Monitoring of forest cover, knowledge about the forest and its biology and conservation and sustainable use of forest resources depend on the use of appropriate, sound technologies. All countries need to have not only access to such technologies, but also the capacity to apply them.
With these needs in mind, the Government of the Congo hosted the Global Workshop on the Transfer of Environmentally Sound Technologies and Capacity Building for Sustainable Forest Management, a country-led initiative in support of the work of the United Nations Forum on Forests (UNFF). Representatives from 49 countries and numerous international organizations met in Brazzaville from 23 to 27 February 2004.
The governments of Brazil, France, Indonesia, Italy, Norway, Senegal, South Africa, Switzerland, the United Kingdom and the United States co-sponsored the workshop, with technical support from FAO, the International Tropical Timber Organization (ITTO), the Center for International Forestry Research (CIFOR), the World Conservation Union (IUCN) and the International Cooperation Centre of Agricultural Research for Development (CIRAD).
Building on the work of the UNFF Ad Hoc Expert Group on Finance and Transfer of Environmentally Sound Technologies, which met in December 2003, the workshop sought to identify means of resolving problems in the transfer of ecologically sustainable, economically viable and socially acceptable forest-related technologies. The workshop made the following recommendations.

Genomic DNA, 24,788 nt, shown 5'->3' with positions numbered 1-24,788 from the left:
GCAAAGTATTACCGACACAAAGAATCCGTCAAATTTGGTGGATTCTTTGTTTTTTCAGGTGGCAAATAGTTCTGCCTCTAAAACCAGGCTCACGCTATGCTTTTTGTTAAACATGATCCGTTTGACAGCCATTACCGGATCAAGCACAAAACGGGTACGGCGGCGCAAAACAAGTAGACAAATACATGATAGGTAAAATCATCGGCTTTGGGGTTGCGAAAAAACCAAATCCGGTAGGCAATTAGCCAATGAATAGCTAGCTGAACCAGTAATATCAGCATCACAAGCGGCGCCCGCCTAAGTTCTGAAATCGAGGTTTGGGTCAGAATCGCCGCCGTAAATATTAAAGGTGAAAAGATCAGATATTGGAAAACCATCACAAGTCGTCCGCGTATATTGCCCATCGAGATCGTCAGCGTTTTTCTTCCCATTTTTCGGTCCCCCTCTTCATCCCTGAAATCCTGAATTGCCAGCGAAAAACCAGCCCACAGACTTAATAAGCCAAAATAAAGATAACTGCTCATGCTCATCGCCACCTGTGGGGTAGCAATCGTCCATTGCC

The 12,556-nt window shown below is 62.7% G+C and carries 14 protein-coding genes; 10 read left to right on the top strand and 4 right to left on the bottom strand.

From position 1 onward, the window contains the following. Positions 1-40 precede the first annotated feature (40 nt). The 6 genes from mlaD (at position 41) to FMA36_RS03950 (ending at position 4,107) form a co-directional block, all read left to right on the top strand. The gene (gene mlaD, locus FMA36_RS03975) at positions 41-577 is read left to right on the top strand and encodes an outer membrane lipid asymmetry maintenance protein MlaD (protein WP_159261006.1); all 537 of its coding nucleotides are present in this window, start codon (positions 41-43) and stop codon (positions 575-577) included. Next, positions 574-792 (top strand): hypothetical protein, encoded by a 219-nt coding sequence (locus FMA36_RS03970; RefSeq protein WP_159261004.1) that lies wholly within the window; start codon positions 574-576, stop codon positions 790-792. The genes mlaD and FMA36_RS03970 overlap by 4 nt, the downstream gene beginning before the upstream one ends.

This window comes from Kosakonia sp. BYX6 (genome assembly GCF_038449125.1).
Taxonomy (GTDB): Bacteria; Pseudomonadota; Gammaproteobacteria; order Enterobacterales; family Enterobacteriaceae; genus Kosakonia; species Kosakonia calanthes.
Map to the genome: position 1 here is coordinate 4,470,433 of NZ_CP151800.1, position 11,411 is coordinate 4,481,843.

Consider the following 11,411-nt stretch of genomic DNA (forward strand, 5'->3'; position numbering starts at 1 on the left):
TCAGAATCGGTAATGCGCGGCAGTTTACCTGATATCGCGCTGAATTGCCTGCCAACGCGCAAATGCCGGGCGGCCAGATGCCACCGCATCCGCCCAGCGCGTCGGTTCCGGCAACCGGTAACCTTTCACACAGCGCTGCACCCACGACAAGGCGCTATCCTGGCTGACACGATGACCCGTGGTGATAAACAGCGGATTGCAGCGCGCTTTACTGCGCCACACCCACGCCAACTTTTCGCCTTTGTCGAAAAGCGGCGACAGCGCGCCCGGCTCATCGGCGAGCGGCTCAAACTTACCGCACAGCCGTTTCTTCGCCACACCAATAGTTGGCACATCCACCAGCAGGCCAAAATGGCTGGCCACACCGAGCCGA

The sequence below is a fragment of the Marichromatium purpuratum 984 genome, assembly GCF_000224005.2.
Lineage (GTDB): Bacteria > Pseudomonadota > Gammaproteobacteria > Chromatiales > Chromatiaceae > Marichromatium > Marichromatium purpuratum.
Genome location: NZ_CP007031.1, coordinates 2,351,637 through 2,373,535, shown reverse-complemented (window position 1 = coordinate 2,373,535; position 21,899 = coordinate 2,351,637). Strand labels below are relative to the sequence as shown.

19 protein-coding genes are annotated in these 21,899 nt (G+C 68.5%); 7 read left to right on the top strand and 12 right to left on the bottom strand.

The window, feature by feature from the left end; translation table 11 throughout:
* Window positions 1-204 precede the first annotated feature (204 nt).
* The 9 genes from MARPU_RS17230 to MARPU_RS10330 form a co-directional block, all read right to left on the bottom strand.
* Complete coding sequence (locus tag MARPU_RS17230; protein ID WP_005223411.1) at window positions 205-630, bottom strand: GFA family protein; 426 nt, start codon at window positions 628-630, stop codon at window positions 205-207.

At the international level, members of the Collaborative Partnership on Forests (CPF) should enhance technical and financial assistance for technology transfer and capacity building to all stakeholders, and evaluate existing capacities and needs. They should work to increase awareness among international stakeholders of the benefits of technology transfer as regards poverty alleviation, food security, health, biological diversity and conservation of natural resources. They should encourage technology transfer targeted specifically to developing countries. They should help strengthen forestry training and education institutions and systems, and assist regional research and information networks to facilitate cooperation and sharing of expertise. They should explore existing and new sources of funding for technology transfer such as payment for environmental services schemes (e.g. the Clean Development Mechanism), specific investment funds or debt swaps.